SF Giants 2017 Schedule: It’s Going to be a Bumpy Ride


In 2016 the San Francisco Giants received a generous gift from Major League Baseball: a relatively lopsided regular season schedule.

giantscove-logo-300x72As I noted last year, the Giants played an inordinate number of sub-.500 teams in the first half of the 2016 season. They took advantage of those match-ups by arriving at the All Star break with a 57-33 record.

Of course an imbalanced schedule has an inevitable negative side. In their 72 second half games against more above average teams San Francisco went 30-42 and squeaked into the playoffs on a Wild Card ticket.

The Giants’ 2017 schedule is a little more balanced:

> 90 first half games:
games against sub-.500 teams = 53 (59%)
games against above .500 teams = 37 (41%)

> 72 second half games:
games against sub-.500 teams = 47 (65%)
games against above .500 teams = 25 (35%)

So the first half of the upcoming season won’t be the easy ride it was in 2016. But there’s another, more compelling, reason to believe 2017 will be much harder for San Francisco than the previous five years.

From 2012 through 2016 the National League West has been a very comfortable address for the San Francisco Giants. While the Dodgers won the division four of those five seasons, the rest of the competition in the NL West has generally been absent between April and October.

Since 2012 the San Diego Padres have averaged 88 losses a season, the Arizona Diamondbacks averaged 87 losses a season, and the Colorado Rockies have averaged a disheartening 93 losses over the past five seasons.

All of which gave the Giants just enough of a wormhole to make the post season three times: a division win in 2012 and Wild Card berths in 2014 and 2016. (And of course the first two of those appearances ended with World Series victories.)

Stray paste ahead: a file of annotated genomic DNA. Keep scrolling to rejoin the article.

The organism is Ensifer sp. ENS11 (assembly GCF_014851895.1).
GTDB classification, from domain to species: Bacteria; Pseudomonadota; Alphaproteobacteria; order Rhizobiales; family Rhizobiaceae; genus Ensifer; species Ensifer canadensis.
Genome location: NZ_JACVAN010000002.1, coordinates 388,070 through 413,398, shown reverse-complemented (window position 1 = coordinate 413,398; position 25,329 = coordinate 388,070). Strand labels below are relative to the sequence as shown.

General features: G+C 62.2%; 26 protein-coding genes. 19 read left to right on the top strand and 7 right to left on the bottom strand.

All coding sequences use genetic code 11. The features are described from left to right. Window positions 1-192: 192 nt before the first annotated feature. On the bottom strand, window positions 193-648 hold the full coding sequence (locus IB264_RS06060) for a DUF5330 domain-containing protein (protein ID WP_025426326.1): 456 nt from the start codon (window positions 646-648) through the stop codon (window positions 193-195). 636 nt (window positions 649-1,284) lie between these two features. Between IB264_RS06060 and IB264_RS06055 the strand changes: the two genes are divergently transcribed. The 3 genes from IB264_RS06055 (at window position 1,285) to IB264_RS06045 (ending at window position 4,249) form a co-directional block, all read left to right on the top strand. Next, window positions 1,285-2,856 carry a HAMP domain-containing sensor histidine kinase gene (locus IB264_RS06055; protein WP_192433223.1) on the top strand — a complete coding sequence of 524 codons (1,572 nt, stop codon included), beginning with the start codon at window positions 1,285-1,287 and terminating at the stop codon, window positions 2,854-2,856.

But 2017 may see the end of the NL West no-competition gravy train for San Francisco, and more challenging inter-Division games for the LA Dodgers. Because this is the year the Colorado Rockies and Arizona Diamondbacks will stop being doormat teams.

For starters, the Rockies’ top-rated offense just got even more dangerous (if that’s possible) with the off-season addition of free agent slugger Ian Desmond, and they also added lefty Mike Dunn to a bullpen that was already better than average.

Colorado also boasts a talented group of young starters who could begin to change the pitching culture in Denver in 2017. Pitchers Chad Bettis (27), Jon Gray (25), Tyler Chatwood (27) and Tyler Anderson (27) will be pushed by German Marquez (21) and Jeff Hoffman (24).

Farther south, the Diamondbacks dismissed their bumbling anti-analytic front office and brought in Red Sox executive Mike Hazen as GM with a mandate to bring the franchise into the 21st century.

Sluggers A.J. Pollock and David Peralta, out most of 2016 with injuries, will lead an offense that still finished 5th in National League last season with 752 RS.

As with Colorado, pitching will tell the 2017 tale for the Arizona Diamondbacks.

A rebound by starters Zack Greinke and Shelby Miller is foundational. Also critical will be contributions from their deep pool of talented young starters: Robbie Ray (25), Braden Shipley (24), Patrick Corbin (27), and Taijuan Walker (24, acquired from the Seattle Mariners).

Still at the bottom of the pack, the San Diego Padres are several years away from joining the National League West bust-out party.

Credit the Pad’s extensive investment in the international player market and their six-year $83 million extension of first baseman Wil Myers as a start in the right direction.

While the Los Angeles Dodgers remain the default NL West Division winners, premier starters Madison Bumgarner and Johnny Cueto should keep the Giants in the playoff hunt April through October.

But you can carve this on the nearest stone: this season the 38 total games each team will play against Colorado and Arizona in 2017 will be tougher than ever.

Unfortunately San Francisco’s 40 man roster is once again one-dimensional and paper thin, with few quality replacements. The Giants have not been built with the kind of versatile layers found on teams like St. Louis, the Cubs, Cleveland, the Dodgers, Mets, and Astros.

As a result, a serious injury at virtually any starting position this season could be crippling. And the one thing that we can bank on happening every MLB season is key player injuries.

So the Giants’ front office blueprint for 2017 is very familiar: get the fans to buy into the “magic” hype, keep your fingers crossed, and hope for the best.

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